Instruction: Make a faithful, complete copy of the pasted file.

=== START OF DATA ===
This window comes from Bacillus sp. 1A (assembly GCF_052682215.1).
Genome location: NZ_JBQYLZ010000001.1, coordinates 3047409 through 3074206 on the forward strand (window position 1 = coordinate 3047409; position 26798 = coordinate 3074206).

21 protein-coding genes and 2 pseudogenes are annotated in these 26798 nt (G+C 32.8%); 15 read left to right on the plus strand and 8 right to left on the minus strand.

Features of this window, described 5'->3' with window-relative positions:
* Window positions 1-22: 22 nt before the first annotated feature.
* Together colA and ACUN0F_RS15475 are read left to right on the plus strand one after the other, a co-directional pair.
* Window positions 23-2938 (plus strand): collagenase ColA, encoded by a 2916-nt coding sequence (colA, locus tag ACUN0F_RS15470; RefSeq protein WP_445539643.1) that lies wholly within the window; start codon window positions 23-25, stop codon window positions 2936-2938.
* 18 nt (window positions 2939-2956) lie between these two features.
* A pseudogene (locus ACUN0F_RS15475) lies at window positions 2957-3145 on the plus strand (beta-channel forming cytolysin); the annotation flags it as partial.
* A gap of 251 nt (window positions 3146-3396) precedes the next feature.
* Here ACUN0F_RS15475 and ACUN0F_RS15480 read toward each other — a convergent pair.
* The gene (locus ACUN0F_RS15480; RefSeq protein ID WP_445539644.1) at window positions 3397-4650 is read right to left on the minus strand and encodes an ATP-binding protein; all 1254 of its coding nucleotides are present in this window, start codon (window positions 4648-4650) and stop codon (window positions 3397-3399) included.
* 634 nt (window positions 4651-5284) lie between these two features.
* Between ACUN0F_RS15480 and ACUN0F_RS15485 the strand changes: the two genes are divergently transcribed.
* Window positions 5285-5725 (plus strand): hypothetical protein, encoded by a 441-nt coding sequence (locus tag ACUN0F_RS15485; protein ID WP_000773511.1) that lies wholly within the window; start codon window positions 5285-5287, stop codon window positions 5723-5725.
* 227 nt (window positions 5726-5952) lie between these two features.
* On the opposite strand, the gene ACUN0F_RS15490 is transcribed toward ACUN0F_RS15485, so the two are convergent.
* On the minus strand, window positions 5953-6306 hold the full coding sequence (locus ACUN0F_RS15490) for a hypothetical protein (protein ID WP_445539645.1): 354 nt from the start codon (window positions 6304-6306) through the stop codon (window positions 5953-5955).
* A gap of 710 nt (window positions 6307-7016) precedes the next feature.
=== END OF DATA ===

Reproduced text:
This window comes from Bacillus sp. 1A (assembly GCF_052682215.1).
Genome location: NZ_JBQYLZ010000001.1, coordinates 3047409 through 3074206 on the forward strand (window position 1 = coordinate 3047409; position 26798 = coordinate 3074206).

21 protein-coding genes and 2 pseudogenes are annotated in these 26798 nt (G+C 32.8%); 15 read left to right on the plus strand and 8 right to left on the minus strand.

Features of this window, described 5'->3' with window-relative positions:
* Window positions 1-22: 22 nt before the first annotated feature.
* Together colA and ACUN0F_RS15475 are read left to right on the plus strand one after the other, a co-directional pair.
* Window positions 23-2938 (plus strand): collagenase ColA, encoded by a 2916-nt coding sequence (colA, locus tag ACUN0F_RS15470; RefSeq protein WP_445539643.1) that lies wholly within the window; start codon window positions 23-25, stop codon window positions 2936-2938.
* 18 nt (window positions 2939-2956) lie between these two features.
* A pseudogene (locus ACUN0F_RS15475) lies at window positions 2957-3145 on the plus strand (beta-channel forming cytolysin); the annotation flags it as partial.
* A gap of 251 nt (window positions 3146-3396) precedes the next feature.
* Here ACUN0F_RS15475 and ACUN0F_RS15480 read toward each other — a convergent pair.
* The gene (locus ACUN0F_RS15480; RefSeq protein ID WP_445539644.1) at window positions 3397-4650 is read right to left on the minus strand and encodes an ATP-binding protein; all 1254 of its coding nucleotides are present in this window, start codon (window positions 4648-4650) and stop codon (window positions 3397-3399) included.
* 634 nt (window positions 4651-5284) lie between these two features.
* Between ACUN0F_RS15480 and ACUN0F_RS15485 the strand changes: the two genes are divergently transcribed.
* Window positions 5285-5725 (plus strand): hypothetical protein, encoded by a 441-nt coding sequence (locus tag ACUN0F_RS15485; protein ID WP_000773511.1) that lies wholly within the window; start codon window positions 5285-5287, stop codon window positions 5723-5725.
* 227 nt (window positions 5726-5952) lie between these two features.
* On the opposite strand, the gene ACUN0F_RS15490 is transcribed toward ACUN0F_RS15485, so the two are convergent.
* On the minus strand, window positions 5953-6306 hold the full coding sequence (locus ACUN0F_RS15490) for a hypothetical protein (protein ID WP_445539645.1): 354 nt from the start codon (window positions 6304-6306) through the stop codon (window positions 5953-5955).
* A gap of 710 nt (window positions 6307-7016) precedes the next feature.